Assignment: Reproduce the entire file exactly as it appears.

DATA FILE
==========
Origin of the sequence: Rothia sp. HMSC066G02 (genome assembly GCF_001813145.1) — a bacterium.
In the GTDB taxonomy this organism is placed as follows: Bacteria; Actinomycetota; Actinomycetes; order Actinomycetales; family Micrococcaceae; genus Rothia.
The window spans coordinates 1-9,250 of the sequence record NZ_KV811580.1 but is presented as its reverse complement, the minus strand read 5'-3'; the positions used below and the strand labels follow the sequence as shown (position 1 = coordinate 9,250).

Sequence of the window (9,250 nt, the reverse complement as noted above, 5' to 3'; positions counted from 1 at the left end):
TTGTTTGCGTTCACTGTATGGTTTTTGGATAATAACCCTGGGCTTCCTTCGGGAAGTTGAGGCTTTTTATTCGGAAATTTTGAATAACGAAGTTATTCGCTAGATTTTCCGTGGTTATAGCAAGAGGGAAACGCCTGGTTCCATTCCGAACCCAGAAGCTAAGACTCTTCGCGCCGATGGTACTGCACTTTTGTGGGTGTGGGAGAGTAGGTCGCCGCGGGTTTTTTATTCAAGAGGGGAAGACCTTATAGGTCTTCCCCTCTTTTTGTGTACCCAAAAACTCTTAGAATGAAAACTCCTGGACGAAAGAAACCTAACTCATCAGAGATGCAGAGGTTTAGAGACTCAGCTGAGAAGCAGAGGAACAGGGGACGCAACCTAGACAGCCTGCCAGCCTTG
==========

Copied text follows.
Origin of the sequence: Rothia sp. HMSC066G02 (genome assembly GCF_001813145.1) — a bacterium.
In the GTDB taxonomy this organism is placed as follows: Bacteria; Actinomycetota; Actinomycetes; order Actinomycetales; family Micrococcaceae; genus Rothia.
The window spans coordinates 1-9,250 of the sequence record NZ_KV811580.1 but is presented as its reverse complement, the minus strand read 5'-3'; the positions used below and the strand labels follow the sequence as shown (position 1 = coordinate 9,250).

Sequence of the window (9,250 nt, the reverse complement as noted above, 5' to 3'; positions counted from 1 at the left end):
TTGTTTGCGTTCACTGTATGGTTTTTGGATAATAACCCTGGGCTTCCTTCGGGAAGTTGAGGCTTTTTATTCGGAAATTTTGAATAACGAAGTTATTCGCTAGATTTTCCGTGGTTATAGCAAGAGGGAAACGCCTGGTTCCATTCCGAACCCAGAAGCTAAGACTCTTCGCGCCGATGGTACTGCACTTTTGTGGGTGTGGGAGAGTAGGTCGCCGCGGGTTTTTTATTCAAGAGGGGAAGACCTTATAGGTCTTCCCCTCTTTTTGTGTACCCAAAAACTCTTAGAATGAAAACTCCTGGACGAAAGAAACCTAACTCATCAGAGATGCAGAGGTTTAGAGACTCAGCTGAGAAGCAGAGGAACAGGGGACGCAACCTAGACAGCCTGCCAGCCTTG